Finally, trends in land and real estate ownership are concentrating assets in the hands of an ever smaller group of people. Farmers lose their land through the creation of special economic zones and expansion of urban spaces. Thistransfer of ownership — and future profits — to wealthier buyers, frequently through coercion and for cheap prices, only heightens inequality. Add to that heightened speculation in the financial and real estate markets, and inequality grows even starker.


Angry elites


A slowing Indian economy has only exacerbated the political fight over inequality. After witnessing record growth levels until 2008, it cooled significantly during the global recession, then set on a relatively low-growth path after 2011. The Indian business class grew nervous about the growth rate in 2013, a year before Modi was elected. Ratan Tata, a leading Indian industrialist, slammed the government for being hostile to investors.


Meanwhile, the (admittedly weak) welfare measures that would benefit the poorest workers introduced by the previous regime still managed to anger the rural farming elites (large landlords and absentee landowners), who backed oppositional parties such as Modi’s Bharatiya Janata Party in 2014. These are the people who provided the backbone for Modi’s victory. The previous government, led by the Congress Party, had suffered a slew of political scandals that upset urban professionals, among other groups; Modi was able to reach out to these constituents, and part of the non-elite population, by invoking his own caste (he’s a member of the Other Backward Classes, a large collection of middle caste groups who are considered relatively well-off in socio-economic terms) and by playing up his Hindu religious identity.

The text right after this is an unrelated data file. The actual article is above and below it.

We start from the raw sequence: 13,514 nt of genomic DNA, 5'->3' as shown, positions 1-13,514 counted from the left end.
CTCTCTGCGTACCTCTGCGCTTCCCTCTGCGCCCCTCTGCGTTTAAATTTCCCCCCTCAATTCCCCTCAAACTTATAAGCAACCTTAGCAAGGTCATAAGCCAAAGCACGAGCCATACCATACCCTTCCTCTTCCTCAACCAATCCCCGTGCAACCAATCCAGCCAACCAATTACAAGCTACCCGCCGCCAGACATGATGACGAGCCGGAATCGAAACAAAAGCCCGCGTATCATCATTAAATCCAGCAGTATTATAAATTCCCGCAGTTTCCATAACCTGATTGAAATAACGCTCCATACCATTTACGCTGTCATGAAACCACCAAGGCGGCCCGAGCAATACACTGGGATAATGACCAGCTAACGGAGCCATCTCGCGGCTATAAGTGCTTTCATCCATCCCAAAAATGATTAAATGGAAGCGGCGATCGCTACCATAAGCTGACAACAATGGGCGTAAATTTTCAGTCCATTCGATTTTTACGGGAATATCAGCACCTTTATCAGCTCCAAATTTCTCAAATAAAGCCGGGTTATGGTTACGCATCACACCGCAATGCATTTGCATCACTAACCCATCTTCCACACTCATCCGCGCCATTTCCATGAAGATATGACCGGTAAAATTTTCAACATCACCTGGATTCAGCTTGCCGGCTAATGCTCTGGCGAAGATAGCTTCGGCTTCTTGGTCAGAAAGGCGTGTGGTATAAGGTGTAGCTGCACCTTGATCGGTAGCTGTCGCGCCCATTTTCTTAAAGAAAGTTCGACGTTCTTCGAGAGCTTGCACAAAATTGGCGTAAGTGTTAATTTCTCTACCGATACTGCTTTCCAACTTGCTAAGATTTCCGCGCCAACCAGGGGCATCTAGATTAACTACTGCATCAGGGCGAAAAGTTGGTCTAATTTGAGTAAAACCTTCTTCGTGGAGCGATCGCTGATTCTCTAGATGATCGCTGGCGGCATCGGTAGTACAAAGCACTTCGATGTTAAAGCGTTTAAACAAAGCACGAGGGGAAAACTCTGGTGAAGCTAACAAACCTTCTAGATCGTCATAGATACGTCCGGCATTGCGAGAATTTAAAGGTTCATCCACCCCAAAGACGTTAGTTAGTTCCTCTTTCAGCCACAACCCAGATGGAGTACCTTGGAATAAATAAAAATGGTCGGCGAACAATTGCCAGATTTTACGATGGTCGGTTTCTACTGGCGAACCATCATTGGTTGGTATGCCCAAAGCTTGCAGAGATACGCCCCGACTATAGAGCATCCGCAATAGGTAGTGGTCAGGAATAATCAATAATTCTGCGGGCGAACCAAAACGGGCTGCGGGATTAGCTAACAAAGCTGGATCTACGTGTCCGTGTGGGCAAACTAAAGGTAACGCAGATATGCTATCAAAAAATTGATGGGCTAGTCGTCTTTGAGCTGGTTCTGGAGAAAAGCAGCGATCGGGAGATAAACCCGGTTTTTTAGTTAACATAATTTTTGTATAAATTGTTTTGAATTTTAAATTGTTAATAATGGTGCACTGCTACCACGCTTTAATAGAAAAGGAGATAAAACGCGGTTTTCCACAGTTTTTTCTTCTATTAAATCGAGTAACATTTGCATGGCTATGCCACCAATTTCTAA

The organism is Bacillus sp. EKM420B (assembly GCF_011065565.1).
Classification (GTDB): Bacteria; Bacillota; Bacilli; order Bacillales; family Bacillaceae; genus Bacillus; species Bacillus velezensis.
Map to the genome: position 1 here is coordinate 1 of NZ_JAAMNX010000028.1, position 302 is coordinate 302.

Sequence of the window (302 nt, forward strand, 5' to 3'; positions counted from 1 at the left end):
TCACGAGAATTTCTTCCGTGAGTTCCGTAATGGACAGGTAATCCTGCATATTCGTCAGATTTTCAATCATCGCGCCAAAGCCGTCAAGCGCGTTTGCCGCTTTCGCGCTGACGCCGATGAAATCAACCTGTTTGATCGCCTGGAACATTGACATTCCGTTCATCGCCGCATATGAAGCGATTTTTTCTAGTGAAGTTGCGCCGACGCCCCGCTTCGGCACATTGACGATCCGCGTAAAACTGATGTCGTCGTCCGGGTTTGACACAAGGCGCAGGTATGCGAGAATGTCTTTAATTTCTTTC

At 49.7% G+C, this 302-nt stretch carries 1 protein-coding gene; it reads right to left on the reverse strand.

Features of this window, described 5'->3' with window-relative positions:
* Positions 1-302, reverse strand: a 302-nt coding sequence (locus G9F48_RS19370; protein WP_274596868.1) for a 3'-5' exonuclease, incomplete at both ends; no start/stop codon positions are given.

In the first year of his tenure, Modi has substantially weakened the welfare measures introduced by the previous government. He has tried, unsuccessfully for now, to introduce a bill that will make land acquisition from agricultural producers easier for urban elites. Such a bill will also displace and further impoverish the poorest Indians, agricultural workers, who would join the ranks of urban informal labor. He has also attempted to provide impetus to foreign and private domestic capital by giving them tax breaks, and increasing the caps on foreign capital in key sectors. In addition, Modi’s Make in India strategy that invites foreign and domestic capital to invest in Indian manufacturing to make the country an important manufacturing hub of the world may not succeed and will not reduce inequality. Given the sluggishness of the global economy since the crisis, apart from capital getting fat concessions from the Indian state, this campaign is unlikely to yield significant results in terms of growth and employment. Moreover, given the emphasis in this strategy on attracting foreign and domestic urban elites, the kinds of jobs that will be created will not come with labor protections and decent wages. These will only further increase the income gap between urban elites and the rest of the population.


These policies will only further accelerate the trends that India has seen over the last two decades, and Indian inequality is likely to accelerate, despite resistance from agricultural workers, workers in the organized sector in urban areas, and from various political parties in opposition. Whether this resistance grows strong enough to bring about a dramatic reversal in the Indian inequality pattern remains to be seen.


In order to curb this trend, the government has to create policies that favor the agricultural working population and the workers in the urban informal sector both in productive and welfare-oriented terms. He can start by stimulating the labor-intensive manufacturing sector with a focus on the internal market, and by supporting small-scale agriculture.


But given the pro-elite proclivities of the Modi government, we can’t be too optimistic that inequality in India will decrease anytime soon.


Vamsi Vakulabharanam is associate professor of economics at the University of Massachusetts Amherst.

August 25, 2015